Bright and colourful, this State Conservation Area signage aims to tell stories that are part of the larger story of Tenterfield’s history. Previously known as ‘The Common’, Curry’s Gap is now a State Conservation Area. Many Aboriginal and non-Aboriginal families were housed here from the 1930’s through to the 1980’s. Facilities were basic and families lived here before being allowed & accepted to live in town. Many parents and grandparents of current residents of Tenterfield lived at Curry’s Gap.
The Commons – Curry’s Gap Aboriginal interpretive signage
State Conservation Area signage
In January 2003, Curry’s Gap State Conservation Area (SCA) was created and covers 227 hectares.
Set aside for conservation because of its old-growth forests, the SCA is home to a number of vulnerable animal species. The SCA is closed to vehicles, but visitors are welcome to walk through it. Entry is via a gate on the Mount Mackenzie Road.
The SCA lies within the Moombahlene Aboriginal Land Council area and the Jukembal language group. The Jukembal people were the first people to inhabit the Tenterfield district. Their territory straddlled the Great Dividing Range from near Glen Innes to Stanthorpe (Halliday, 1988). The name Jukembal means “the people who say ‘jogom’” (the word for ‘no’).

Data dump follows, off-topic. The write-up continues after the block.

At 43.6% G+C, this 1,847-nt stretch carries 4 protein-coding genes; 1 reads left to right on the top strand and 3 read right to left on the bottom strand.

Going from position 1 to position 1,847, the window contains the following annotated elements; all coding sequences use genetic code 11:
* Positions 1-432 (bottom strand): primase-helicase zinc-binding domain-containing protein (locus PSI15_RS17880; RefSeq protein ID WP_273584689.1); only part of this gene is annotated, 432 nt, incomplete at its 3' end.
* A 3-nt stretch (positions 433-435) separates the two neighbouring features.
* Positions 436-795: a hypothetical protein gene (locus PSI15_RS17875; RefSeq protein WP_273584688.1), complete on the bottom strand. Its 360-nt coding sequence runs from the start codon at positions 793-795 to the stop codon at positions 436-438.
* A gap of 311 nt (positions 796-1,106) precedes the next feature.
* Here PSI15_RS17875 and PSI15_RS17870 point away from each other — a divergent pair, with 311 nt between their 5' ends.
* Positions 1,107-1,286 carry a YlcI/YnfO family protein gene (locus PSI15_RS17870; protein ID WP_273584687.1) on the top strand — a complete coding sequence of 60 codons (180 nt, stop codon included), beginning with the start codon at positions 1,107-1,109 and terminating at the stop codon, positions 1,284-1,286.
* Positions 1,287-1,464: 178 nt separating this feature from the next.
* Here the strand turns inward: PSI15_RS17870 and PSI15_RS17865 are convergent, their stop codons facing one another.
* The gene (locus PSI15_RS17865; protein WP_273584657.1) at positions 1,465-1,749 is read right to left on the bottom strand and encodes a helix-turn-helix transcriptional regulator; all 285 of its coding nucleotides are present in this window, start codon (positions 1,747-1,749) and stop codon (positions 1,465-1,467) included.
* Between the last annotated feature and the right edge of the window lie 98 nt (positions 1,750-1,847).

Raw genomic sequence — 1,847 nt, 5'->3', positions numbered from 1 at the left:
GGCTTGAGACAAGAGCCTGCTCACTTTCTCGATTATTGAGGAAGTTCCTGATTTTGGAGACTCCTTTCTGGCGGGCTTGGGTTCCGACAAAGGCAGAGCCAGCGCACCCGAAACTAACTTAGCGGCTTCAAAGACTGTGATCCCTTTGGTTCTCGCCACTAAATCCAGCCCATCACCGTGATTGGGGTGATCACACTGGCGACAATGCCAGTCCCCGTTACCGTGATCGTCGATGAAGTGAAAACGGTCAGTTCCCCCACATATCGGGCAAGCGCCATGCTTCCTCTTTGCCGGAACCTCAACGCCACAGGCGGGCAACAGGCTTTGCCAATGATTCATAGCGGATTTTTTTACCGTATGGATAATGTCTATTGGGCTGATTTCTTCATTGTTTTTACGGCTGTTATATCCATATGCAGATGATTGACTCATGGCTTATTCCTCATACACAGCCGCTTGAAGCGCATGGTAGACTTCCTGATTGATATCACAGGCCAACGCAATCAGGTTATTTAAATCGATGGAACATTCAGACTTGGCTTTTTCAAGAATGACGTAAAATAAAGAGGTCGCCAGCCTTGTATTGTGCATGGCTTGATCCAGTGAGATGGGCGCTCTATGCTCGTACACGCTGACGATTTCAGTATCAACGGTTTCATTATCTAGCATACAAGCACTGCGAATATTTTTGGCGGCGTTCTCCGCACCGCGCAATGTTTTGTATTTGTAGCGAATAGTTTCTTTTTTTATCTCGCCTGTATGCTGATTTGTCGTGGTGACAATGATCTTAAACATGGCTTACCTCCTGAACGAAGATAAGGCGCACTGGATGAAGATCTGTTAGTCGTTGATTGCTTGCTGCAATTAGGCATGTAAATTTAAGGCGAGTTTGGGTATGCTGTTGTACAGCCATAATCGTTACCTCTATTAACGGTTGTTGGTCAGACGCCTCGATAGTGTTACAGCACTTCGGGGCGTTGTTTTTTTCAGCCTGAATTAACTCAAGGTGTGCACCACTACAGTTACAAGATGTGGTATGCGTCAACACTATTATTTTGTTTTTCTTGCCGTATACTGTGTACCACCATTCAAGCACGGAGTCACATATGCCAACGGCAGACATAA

Limited information is available about the culture of the Jukembal people although numerous artefacts found in the region. These include stone axes, spear points and wedges suggesting they may have bartered and traded with other groups. Evidence of Jukembal use of the Tenterfield area can be seen in unusual blazes on old trees and the discovery of bora rings in the region.
- Client: NPWS
- Date: January 2017
- Specs: 6 signs, 450 mm wide x 300 mm high.
- Service: Design and content writing